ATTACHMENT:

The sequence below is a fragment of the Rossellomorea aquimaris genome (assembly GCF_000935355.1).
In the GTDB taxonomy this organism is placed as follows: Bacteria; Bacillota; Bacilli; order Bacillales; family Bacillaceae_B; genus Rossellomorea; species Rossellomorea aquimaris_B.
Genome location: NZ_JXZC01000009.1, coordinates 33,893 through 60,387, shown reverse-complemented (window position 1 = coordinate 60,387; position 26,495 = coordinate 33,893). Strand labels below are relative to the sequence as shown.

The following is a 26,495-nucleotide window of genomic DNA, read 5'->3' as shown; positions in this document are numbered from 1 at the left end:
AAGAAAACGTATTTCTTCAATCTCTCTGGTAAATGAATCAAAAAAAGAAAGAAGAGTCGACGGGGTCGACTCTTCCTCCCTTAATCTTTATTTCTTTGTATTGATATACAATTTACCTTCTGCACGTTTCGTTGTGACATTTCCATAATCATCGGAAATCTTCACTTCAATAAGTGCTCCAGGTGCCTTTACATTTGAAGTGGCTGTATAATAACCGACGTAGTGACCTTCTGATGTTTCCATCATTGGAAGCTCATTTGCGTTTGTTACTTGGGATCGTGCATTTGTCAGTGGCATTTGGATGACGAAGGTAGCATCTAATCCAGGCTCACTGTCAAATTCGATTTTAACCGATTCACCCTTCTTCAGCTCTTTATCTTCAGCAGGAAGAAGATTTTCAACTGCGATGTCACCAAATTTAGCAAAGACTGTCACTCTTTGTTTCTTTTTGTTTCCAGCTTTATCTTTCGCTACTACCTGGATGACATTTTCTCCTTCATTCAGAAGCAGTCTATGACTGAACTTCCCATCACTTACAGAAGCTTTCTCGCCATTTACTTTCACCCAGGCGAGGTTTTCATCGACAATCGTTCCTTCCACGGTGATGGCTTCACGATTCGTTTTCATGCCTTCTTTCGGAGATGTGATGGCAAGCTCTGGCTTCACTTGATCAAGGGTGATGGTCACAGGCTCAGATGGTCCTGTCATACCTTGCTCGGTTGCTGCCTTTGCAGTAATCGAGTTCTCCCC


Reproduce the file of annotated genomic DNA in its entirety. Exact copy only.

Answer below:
The sequence below is a fragment of the Rossellomorea aquimaris genome (assembly GCF_000935355.1).
In the GTDB taxonomy this organism is placed as follows: Bacteria; Bacillota; Bacilli; order Bacillales; family Bacillaceae_B; genus Rossellomorea; species Rossellomorea aquimaris_B.
Genome location: NZ_JXZC01000009.1, coordinates 33,893 through 60,387, shown reverse-complemented (window position 1 = coordinate 60,387; position 26,495 = coordinate 33,893). Strand labels below are relative to the sequence as shown.

The following is a 26,495-nucleotide window of genomic DNA, read 5'->3' as shown; positions in this document are numbered from 1 at the left end:
AAGAAAACGTATTTCTTCAATCTCTCTGGTAAATGAATCAAAAAAAGAAAGAAGAGTCGACGGGGTCGACTCTTCCTCCCTTAATCTTTATTTCTTTGTATTGATATACAATTTACCTTCTGCACGTTTCGTTGTGACATTTCCATAATCATCGGAAATCTTCACTTCAATAAGTGCTCCAGGTGCCTTTACATTTGAAGTGGCTGTATAATAACCGACGTAGTGACCTTCTGATGTTTCCATCATTGGAAGCTCATTTGCGTTTGTTACTTGGGATCGTGCATTTGTCAGTGGCATTTGGATGACGAAGGTAGCATCTAATCCAGGCTCACTGTCAAATTCGATTTTAACCGATTCACCCTTCTTCAGCTCTTTATCTTCAGCAGGAAGAAGATTTTCAACTGCGATGTCACCAAATTTAGCAAAGACTGTCACTCTTTGTTTCTTTTTGTTTCCAGCTTTATCTTTCGCTACTACCTGGATGACATTTTCTCCTTCATTCAGAAGCAGTCTATGACTGAACTTCCCATCACTTACAGAAGCTTTCTCGCCATTTACTTTCACCCAGGCGAGGTTTTCATCGACAATCGTTCCTTCCACGGTGATGGCTTCACGATTCGTTTTCATGCCTTCTTTCGGAGATGTGATGGCAAGCTCTGGCTTCACTTGATCAAGGGTGATGGTCACAGGCTCAGATGGTCCTGTCATACCTTGCTCGGTTGCTGCCTTTGCAGTAATCGAGTTCTCCCC